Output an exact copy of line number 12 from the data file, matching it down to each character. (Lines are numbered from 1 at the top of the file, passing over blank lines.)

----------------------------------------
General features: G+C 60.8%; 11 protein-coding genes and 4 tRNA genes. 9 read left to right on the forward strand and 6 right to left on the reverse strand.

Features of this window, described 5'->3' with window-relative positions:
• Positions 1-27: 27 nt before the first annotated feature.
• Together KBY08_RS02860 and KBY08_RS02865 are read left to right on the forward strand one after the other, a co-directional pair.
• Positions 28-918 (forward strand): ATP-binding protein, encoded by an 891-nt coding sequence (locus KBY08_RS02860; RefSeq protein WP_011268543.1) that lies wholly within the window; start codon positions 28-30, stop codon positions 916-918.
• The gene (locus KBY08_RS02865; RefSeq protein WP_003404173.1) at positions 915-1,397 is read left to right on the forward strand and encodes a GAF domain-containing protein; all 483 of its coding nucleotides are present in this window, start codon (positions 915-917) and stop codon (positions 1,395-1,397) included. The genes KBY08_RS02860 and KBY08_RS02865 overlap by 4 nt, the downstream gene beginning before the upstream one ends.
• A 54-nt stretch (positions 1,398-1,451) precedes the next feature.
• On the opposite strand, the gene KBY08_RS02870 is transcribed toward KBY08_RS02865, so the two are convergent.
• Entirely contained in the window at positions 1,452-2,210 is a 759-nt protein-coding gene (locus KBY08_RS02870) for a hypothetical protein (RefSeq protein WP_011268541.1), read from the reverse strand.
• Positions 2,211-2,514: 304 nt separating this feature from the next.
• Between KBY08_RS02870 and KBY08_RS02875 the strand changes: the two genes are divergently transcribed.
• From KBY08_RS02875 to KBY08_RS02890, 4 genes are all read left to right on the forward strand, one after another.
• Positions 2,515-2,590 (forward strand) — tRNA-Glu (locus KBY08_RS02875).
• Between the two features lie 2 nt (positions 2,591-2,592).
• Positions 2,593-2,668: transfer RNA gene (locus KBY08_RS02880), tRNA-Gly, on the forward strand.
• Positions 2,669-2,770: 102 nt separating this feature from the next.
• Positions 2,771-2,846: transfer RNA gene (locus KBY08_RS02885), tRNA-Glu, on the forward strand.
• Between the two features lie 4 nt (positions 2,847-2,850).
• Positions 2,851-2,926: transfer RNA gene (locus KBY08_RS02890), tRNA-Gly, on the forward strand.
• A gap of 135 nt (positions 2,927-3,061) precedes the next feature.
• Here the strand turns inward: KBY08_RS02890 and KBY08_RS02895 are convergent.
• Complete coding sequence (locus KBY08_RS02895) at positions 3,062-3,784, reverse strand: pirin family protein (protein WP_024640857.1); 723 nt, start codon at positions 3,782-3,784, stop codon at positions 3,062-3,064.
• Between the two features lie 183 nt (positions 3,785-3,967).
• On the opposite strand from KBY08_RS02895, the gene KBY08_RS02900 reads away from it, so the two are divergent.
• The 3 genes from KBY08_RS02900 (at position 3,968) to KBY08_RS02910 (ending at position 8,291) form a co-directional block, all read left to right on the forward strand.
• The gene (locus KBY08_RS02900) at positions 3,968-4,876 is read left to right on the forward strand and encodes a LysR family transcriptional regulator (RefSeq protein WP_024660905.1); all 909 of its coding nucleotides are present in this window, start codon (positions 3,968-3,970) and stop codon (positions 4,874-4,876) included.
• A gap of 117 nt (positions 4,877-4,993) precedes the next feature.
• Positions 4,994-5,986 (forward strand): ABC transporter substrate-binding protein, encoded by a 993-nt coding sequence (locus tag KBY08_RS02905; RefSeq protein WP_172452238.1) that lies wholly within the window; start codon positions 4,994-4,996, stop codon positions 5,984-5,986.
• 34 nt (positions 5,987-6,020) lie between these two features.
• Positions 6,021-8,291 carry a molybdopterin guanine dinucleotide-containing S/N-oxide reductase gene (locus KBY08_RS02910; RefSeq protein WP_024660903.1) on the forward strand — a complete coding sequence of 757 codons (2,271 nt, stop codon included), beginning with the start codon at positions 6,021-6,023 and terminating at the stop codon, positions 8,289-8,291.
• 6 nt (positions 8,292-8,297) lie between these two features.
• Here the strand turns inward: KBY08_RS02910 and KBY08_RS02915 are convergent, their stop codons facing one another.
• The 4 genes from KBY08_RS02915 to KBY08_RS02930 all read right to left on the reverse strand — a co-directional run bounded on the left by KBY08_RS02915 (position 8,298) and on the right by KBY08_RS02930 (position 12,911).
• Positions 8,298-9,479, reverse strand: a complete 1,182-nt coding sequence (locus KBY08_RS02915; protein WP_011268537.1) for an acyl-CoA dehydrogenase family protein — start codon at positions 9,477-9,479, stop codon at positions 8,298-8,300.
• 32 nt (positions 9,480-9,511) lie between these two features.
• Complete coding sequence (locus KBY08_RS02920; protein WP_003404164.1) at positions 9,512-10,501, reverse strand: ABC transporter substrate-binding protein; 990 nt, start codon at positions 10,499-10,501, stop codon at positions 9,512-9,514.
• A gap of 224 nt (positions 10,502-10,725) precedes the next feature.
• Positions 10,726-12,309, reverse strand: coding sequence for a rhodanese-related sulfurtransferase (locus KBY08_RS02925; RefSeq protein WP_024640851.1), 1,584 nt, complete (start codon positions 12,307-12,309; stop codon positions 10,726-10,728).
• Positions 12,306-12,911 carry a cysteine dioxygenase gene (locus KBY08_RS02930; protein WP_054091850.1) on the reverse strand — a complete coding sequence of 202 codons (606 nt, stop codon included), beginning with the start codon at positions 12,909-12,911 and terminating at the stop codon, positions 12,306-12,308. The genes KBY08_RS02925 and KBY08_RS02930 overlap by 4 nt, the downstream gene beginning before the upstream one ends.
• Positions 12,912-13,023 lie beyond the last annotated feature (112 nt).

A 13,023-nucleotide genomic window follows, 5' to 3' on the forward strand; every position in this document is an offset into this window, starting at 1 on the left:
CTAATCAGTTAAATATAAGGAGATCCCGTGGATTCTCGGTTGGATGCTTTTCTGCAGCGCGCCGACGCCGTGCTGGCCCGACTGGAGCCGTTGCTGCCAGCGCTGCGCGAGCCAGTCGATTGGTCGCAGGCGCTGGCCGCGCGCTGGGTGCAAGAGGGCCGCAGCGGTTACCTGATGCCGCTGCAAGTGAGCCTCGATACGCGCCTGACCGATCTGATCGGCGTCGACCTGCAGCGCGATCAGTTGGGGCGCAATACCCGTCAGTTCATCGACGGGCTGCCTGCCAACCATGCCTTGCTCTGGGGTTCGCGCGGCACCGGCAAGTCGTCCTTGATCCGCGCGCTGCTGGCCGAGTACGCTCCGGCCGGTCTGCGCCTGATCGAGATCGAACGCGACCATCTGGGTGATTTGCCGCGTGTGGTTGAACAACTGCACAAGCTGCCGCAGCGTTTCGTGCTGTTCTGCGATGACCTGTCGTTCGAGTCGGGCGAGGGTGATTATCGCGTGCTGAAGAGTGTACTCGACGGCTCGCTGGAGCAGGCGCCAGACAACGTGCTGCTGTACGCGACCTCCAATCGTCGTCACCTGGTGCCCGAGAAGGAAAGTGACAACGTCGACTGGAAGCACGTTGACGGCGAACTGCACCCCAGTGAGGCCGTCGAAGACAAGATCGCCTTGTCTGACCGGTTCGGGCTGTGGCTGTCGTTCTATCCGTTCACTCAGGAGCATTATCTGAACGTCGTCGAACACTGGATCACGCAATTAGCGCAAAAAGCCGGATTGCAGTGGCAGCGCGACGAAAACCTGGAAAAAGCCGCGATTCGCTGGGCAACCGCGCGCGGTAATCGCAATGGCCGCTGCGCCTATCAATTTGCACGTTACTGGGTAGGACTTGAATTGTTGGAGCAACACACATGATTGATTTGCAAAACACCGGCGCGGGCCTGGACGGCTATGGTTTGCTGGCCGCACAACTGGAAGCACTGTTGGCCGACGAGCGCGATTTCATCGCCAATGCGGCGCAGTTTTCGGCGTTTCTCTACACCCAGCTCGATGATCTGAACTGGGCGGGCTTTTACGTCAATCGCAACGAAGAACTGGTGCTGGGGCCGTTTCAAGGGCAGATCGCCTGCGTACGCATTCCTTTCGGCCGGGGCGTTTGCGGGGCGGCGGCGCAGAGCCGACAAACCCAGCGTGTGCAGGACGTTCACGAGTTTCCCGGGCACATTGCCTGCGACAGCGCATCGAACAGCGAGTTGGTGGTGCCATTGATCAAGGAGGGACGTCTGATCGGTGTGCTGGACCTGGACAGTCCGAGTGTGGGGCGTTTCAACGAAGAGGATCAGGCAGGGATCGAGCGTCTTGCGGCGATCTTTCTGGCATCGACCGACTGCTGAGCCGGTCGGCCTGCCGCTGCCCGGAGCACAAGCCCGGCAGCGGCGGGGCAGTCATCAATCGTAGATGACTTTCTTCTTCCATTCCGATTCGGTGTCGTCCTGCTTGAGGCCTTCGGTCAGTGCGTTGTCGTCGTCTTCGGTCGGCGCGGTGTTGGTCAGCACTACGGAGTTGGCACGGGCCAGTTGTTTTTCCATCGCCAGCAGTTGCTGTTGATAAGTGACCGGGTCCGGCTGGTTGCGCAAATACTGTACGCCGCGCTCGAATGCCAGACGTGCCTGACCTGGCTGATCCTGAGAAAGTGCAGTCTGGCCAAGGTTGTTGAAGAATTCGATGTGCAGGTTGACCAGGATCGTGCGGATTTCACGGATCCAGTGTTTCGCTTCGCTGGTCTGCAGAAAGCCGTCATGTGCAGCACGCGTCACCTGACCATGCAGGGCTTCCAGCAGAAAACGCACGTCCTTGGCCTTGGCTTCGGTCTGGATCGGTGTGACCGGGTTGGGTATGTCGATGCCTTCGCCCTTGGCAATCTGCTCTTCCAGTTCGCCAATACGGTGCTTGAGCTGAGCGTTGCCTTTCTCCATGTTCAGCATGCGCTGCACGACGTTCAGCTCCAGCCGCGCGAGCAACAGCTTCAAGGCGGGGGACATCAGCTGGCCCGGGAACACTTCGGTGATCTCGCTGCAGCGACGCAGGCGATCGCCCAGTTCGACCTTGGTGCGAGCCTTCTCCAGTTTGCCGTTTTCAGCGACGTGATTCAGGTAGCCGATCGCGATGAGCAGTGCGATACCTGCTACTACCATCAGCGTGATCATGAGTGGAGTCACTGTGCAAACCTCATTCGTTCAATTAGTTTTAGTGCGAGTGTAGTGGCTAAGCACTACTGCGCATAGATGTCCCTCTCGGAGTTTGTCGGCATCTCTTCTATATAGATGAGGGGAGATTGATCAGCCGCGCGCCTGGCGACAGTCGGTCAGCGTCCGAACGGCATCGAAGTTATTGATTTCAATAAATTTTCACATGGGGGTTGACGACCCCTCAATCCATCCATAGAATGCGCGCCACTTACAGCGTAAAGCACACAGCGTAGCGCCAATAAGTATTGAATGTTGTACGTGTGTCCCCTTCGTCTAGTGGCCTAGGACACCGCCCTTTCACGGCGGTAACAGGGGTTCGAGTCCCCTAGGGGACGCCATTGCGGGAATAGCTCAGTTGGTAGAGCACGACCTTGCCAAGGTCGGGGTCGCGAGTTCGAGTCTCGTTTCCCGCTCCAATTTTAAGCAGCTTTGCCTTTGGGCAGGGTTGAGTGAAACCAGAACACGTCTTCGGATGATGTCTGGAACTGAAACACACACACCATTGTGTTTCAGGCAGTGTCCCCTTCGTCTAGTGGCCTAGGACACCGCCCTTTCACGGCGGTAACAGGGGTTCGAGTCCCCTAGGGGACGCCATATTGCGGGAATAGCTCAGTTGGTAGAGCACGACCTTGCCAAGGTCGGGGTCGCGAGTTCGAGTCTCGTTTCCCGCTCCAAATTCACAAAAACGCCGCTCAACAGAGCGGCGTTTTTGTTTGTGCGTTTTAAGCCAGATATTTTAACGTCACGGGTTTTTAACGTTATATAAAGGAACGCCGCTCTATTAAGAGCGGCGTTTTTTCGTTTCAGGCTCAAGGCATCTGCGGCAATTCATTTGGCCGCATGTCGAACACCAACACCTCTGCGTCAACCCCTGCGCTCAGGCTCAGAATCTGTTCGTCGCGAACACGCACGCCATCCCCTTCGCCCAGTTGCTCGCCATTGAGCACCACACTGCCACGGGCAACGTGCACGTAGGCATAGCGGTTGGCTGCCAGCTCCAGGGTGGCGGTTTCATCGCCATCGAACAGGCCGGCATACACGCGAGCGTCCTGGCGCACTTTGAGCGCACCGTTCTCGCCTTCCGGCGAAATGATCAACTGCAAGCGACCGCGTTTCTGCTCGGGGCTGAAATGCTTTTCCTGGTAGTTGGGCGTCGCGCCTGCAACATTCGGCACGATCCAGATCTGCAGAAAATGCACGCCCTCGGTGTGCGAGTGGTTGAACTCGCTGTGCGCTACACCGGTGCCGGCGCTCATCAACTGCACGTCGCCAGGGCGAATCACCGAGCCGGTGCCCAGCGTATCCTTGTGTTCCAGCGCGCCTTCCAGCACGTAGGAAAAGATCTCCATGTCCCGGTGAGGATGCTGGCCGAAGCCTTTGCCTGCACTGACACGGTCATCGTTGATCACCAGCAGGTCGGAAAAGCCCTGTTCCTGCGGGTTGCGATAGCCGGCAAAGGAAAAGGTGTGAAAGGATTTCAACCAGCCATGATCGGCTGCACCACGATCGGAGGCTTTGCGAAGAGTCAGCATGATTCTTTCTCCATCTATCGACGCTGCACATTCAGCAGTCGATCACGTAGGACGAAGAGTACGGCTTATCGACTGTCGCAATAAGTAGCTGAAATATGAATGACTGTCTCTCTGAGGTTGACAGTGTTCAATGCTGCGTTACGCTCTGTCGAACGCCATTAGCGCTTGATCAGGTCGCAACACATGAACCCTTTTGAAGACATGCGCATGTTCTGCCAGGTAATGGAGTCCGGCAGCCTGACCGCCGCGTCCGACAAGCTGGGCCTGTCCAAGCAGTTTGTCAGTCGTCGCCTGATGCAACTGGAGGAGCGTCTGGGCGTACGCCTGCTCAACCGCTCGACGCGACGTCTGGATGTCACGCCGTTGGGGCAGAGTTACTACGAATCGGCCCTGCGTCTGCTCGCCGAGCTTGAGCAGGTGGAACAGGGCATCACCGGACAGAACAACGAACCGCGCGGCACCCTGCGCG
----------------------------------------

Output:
• From KBY08_RS02875 to KBY08_RS02890, 4 genes are all read left to right on the forward strand, one after another.